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The Photographic History of The Civil War: in ten volumes, Thousands of Scenes Photographed 1861-65, with Text by many Special Authorities, Volume 9: Poetry and Eloquence. (ed. Francis Trevelyan Miller) 6 0 Browse Search
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attack. The city had, indeed, been put in a thorough state of defense by General Beauregard, who had assumed command on September 15, 1862. The forts at the entrance to the harbor were strengthened or partly rebuilt, and the waters sown with torpedoes and obstructions. The poet therefore had good reason for awaiting so calmly the naval attack of April 7, 1863. In the lower photograph, St. Michael's and the principal street of Charleston are preserved for us by the Confederate photographer Cook, just as they appeared when Timrod wrote his lines. The city was indeed a very busy one, for constant blockade-running had brought in ample munitions of war and many luxuries. It was no idle boast that Summer was brought to her courts, for silks and spices came in with every cargo. Later on, the blockading fleet, though it did not succeed in reducing Charleston, made blockade-running so dangerous that a constantly decreasing number of laden vessels arrived at the piers. ‘The city bide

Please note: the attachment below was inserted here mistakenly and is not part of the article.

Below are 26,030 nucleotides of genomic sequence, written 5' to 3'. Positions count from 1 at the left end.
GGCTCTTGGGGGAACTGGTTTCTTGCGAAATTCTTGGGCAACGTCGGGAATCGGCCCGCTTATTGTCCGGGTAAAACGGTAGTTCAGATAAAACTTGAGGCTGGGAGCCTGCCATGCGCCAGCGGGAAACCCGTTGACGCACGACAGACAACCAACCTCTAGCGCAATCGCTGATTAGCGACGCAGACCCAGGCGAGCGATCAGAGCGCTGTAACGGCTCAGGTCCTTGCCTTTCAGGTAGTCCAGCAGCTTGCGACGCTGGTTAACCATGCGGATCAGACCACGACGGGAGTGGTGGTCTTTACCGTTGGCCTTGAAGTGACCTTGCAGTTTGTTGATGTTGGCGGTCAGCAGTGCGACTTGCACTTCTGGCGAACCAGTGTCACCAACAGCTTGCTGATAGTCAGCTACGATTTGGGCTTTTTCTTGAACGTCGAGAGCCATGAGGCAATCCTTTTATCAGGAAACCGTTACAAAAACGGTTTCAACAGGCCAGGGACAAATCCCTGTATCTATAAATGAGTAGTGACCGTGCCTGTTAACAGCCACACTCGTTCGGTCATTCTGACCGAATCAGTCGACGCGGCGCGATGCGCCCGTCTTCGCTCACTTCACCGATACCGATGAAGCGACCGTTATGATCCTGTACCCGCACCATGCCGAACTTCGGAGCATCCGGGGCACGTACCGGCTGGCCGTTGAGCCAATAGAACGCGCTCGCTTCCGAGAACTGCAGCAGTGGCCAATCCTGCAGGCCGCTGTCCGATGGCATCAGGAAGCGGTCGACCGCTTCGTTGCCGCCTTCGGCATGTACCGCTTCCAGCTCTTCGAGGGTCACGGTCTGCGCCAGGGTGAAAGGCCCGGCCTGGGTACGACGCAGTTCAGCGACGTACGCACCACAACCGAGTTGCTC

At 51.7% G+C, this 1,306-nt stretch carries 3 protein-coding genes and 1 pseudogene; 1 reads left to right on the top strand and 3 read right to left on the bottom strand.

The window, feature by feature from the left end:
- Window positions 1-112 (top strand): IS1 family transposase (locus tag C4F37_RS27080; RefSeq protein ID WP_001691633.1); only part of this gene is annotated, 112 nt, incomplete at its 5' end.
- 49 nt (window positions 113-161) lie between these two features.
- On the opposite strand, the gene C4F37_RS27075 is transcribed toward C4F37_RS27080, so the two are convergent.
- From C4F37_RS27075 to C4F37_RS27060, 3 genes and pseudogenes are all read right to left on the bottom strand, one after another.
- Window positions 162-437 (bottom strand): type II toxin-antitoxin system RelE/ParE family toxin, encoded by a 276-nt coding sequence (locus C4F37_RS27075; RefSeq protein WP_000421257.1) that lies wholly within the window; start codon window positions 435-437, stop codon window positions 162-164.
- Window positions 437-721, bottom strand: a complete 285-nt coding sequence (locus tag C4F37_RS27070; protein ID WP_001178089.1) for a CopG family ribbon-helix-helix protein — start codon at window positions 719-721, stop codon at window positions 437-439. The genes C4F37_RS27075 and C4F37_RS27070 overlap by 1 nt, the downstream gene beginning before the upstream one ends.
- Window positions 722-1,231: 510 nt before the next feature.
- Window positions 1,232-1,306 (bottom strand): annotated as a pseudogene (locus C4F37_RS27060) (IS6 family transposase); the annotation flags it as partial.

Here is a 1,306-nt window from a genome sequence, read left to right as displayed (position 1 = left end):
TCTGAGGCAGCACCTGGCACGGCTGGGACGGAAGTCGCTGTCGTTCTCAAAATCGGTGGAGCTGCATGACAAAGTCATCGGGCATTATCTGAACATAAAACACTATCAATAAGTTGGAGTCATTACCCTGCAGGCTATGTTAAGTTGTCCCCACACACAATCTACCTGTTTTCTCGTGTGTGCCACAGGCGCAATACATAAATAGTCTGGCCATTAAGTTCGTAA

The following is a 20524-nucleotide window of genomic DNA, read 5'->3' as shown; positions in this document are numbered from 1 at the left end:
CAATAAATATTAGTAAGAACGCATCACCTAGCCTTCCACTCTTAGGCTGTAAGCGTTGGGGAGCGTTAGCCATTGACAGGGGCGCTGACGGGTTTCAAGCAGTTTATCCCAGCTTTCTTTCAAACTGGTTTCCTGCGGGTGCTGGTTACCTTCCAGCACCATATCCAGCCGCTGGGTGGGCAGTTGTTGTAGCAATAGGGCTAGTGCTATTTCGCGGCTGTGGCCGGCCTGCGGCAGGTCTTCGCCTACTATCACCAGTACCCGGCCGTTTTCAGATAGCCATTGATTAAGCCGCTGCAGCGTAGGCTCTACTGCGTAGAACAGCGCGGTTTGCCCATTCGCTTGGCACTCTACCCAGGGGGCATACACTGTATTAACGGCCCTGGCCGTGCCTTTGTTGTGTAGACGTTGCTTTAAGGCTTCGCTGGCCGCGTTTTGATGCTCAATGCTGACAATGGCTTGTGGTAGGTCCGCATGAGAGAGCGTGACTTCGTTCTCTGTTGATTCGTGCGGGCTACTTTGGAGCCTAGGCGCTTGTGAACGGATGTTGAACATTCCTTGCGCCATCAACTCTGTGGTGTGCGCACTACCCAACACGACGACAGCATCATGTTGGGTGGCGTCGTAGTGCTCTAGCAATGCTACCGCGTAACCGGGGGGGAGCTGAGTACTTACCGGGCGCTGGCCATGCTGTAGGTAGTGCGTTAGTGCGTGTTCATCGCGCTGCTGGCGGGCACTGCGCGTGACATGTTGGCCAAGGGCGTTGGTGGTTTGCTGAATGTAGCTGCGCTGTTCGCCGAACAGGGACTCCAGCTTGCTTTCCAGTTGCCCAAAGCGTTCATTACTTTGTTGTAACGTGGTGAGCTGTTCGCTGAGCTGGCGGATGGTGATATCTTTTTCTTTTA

e eye of the New York sculptor Ruckstuhl, while he was designing the magnificent monument to be erected in Baltimore by the Maryland Society of the Daughters of the Confederacy. The photograph was taken in April, 1861, when the boy soldier, Henry Howe Cook, had been promoted at the age of seventeen from the ranks of Company D, First Tennessee Regiment, to a lieutenancy in Company F of the Forty-fourth Tennessee, in B. R. Johnson's brigade. At the outbreak of the war proper arms were scarcer in the Confederacy than uniforms. Private Cook's trig costume contrasts sharply with the big hunting-knife and the old-fashioned pistol with its ramrod and percussion trigger. His glance is direct and fearless; yet he is almost too young to look blood-thirsty, even with the lethal weapon thrust in his belt. Working in the spirit which Grady so eloquently describes, he continued to rise after the war was over. As a lawyer he was eminently successful and in after years was honored by the people